NURS-6521N-42 Week 8 Discussion: Infections Lavoris Brown’s Main Post HIV (human immunodeficiency virus) Since HIV’s initial recognition in the U.S.A. nearly 40 years ago, it has become a chronic medical condition. HIV is the virus responsible for causing acquired immunodeficiency syndrome (AIDS) in individuals and is defined by the CDC as a CD4 T-cell count <200/mm3. There are two types of HIV: 1) HIV-1 and 2) HIV-2. HIV-1; however, both cause AIDS. HIV-1 extends globally; but HIV-2 is found mostly in West Africa. HIV-2 has lower transmissibility characteristically which lends for lower AIDS transmission. Retroviral pathogenesis remains to be not completely understood due to the underlying mechanistic differences between these two infections. Progression to AIDS appears to be less in individuals with HIV-2 than those with HIV-1, but when individuals with HIV-2 do progressive into full blown AIDS, they do so with higher CD4 levels, but consistently have lower viral loads and average immune activation levels. There are significant differences between the two types of HIVs in all immune system components. HIV is transmitted by four types of contact: 1) sex with an infected person; 2) contact with blood of an infected person; 3) breast-feeding; and 4) perinatal transmission. The key to avoiding transmission of the disease is prevention (Arcangelo, Peterson, Wilbur, & Reinhold, 2017; Nyamweya, Hegedus, Jaye, Rowland-Jones, Flanagan, & Macallan, 2013). Does Increased Complacency with Available Medication Options Lead to Increased HIV Cases? Individuals with HIV can lead near-normal lives thanks to the emergence of combined antiretroviral therapy (cART), and this cART is responsible for a decrease in both morbidity and mortality for those with HIV (Scourfield, Waters, & Nelson, 2011). The opinion of this author is that sexually promiscuous individuals might engage in unprotected sexual relations with HIV- infected persons because they feel that there are medications that can prevent the spread of HIV, just as there is a “morning after pill” for individuals that have unprotected sex and wish to prevent unwanted or unplanned pregnancies.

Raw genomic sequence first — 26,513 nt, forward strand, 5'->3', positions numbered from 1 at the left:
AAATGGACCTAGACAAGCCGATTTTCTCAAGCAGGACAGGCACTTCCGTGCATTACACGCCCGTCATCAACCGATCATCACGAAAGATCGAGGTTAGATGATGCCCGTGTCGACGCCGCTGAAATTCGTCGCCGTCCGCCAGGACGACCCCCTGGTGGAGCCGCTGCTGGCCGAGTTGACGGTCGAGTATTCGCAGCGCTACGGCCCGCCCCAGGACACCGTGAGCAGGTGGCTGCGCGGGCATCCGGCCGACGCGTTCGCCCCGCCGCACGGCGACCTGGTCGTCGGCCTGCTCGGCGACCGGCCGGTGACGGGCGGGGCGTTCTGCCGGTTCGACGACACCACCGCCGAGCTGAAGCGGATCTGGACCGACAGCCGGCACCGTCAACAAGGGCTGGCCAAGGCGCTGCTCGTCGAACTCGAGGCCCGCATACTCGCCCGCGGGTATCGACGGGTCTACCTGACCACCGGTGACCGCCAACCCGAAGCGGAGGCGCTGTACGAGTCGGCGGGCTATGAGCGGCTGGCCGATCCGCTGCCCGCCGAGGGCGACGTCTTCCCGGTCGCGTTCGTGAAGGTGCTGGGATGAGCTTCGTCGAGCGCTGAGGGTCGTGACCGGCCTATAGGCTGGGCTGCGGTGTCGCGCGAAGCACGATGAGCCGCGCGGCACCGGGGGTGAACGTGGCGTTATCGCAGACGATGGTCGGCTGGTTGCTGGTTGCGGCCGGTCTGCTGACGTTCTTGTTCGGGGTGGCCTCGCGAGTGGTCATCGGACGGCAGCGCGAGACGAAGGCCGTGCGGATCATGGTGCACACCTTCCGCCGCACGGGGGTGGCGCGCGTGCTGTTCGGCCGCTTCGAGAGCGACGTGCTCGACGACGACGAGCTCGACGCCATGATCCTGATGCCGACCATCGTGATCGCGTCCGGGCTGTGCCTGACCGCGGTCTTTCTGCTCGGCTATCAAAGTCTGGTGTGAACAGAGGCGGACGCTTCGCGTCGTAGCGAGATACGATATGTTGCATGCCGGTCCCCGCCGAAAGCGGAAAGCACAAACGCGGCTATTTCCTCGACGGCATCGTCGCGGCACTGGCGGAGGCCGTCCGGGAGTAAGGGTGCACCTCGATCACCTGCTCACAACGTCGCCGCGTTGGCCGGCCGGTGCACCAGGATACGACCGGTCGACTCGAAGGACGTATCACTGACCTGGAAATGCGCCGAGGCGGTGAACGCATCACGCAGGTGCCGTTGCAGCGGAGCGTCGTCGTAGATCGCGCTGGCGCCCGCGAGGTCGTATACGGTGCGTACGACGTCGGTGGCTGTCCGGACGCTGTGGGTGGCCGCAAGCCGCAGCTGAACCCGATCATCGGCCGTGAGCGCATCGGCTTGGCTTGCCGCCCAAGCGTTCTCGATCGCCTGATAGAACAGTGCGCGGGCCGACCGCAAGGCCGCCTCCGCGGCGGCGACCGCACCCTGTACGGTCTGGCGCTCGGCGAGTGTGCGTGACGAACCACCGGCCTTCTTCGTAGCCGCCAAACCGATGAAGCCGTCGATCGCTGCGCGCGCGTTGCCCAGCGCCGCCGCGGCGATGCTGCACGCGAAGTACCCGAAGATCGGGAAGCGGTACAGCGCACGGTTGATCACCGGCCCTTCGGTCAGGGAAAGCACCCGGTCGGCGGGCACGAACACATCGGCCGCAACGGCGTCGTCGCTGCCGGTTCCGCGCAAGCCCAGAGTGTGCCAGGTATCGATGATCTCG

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- Summer '15